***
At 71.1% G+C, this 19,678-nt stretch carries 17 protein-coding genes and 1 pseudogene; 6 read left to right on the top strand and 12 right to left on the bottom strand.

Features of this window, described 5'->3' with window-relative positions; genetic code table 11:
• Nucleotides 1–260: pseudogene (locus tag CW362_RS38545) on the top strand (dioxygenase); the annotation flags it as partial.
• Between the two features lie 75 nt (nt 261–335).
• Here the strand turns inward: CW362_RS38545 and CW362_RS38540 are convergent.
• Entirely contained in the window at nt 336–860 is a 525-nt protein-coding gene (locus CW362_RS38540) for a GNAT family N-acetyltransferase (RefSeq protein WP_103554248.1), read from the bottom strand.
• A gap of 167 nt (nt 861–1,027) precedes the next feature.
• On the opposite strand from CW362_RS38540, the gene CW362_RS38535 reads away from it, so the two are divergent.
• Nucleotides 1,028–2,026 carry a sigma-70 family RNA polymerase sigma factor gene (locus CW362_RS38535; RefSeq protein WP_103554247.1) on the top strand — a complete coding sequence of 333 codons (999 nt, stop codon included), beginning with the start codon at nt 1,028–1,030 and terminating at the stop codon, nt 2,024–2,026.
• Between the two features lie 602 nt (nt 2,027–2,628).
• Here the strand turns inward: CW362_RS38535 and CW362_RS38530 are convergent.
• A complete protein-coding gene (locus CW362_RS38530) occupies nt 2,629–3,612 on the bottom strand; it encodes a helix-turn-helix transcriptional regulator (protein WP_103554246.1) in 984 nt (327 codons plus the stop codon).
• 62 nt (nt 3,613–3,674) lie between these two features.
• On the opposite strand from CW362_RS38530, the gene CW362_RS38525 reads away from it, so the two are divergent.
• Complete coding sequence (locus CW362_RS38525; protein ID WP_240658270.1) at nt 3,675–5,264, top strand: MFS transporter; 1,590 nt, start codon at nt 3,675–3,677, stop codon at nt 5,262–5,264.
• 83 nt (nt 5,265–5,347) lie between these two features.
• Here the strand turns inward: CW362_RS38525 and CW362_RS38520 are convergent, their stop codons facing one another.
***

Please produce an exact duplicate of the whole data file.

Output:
At 71.1% G+C, this 19,678-nt stretch carries 17 protein-coding genes and 1 pseudogene; 6 read left to right on the top strand and 12 right to left on the bottom strand.

Features of this window, described 5'->3' with window-relative positions; genetic code table 11:
• Nucleotides 1–260: pseudogene (locus tag CW362_RS38545) on the top strand (dioxygenase); the annotation flags it as partial.
• Between the two features lie 75 nt (nt 261–335).
• Here the strand turns inward: CW362_RS38545 and CW362_RS38540 are convergent.
• Entirely contained in the window at nt 336–860 is a 525-nt protein-coding gene (locus CW362_RS38540) for a GNAT family N-acetyltransferase (RefSeq protein WP_103554248.1), read from the bottom strand.
• A gap of 167 nt (nt 861–1,027) precedes the next feature.
• On the opposite strand from CW362_RS38540, the gene CW362_RS38535 reads away from it, so the two are divergent.
• Nucleotides 1,028–2,026 carry a sigma-70 family RNA polymerase sigma factor gene (locus CW362_RS38535; RefSeq protein WP_103554247.1) on the top strand — a complete coding sequence of 333 codons (999 nt, stop codon included), beginning with the start codon at nt 1,028–1,030 and terminating at the stop codon, nt 2,024–2,026.
• Between the two features lie 602 nt (nt 2,027–2,628).
• Here the strand turns inward: CW362_RS38535 and CW362_RS38530 are convergent.
• A complete protein-coding gene (locus CW362_RS38530) occupies nt 2,629–3,612 on the bottom strand; it encodes a helix-turn-helix transcriptional regulator (protein WP_103554246.1) in 984 nt (327 codons plus the stop codon).
• 62 nt (nt 3,613–3,674) lie between these two features.
• On the opposite strand from CW362_RS38530, the gene CW362_RS38525 reads away from it, so the two are divergent.
• Complete coding sequence (locus CW362_RS38525; protein ID WP_240658270.1) at nt 3,675–5,264, top strand: MFS transporter; 1,590 nt, start codon at nt 3,675–3,677, stop codon at nt 5,262–5,264.
• 83 nt (nt 5,265–5,347) lie between these two features.
• Here the strand turns inward: CW362_RS38525 and CW362_RS38520 are convergent, their stop codons facing one another.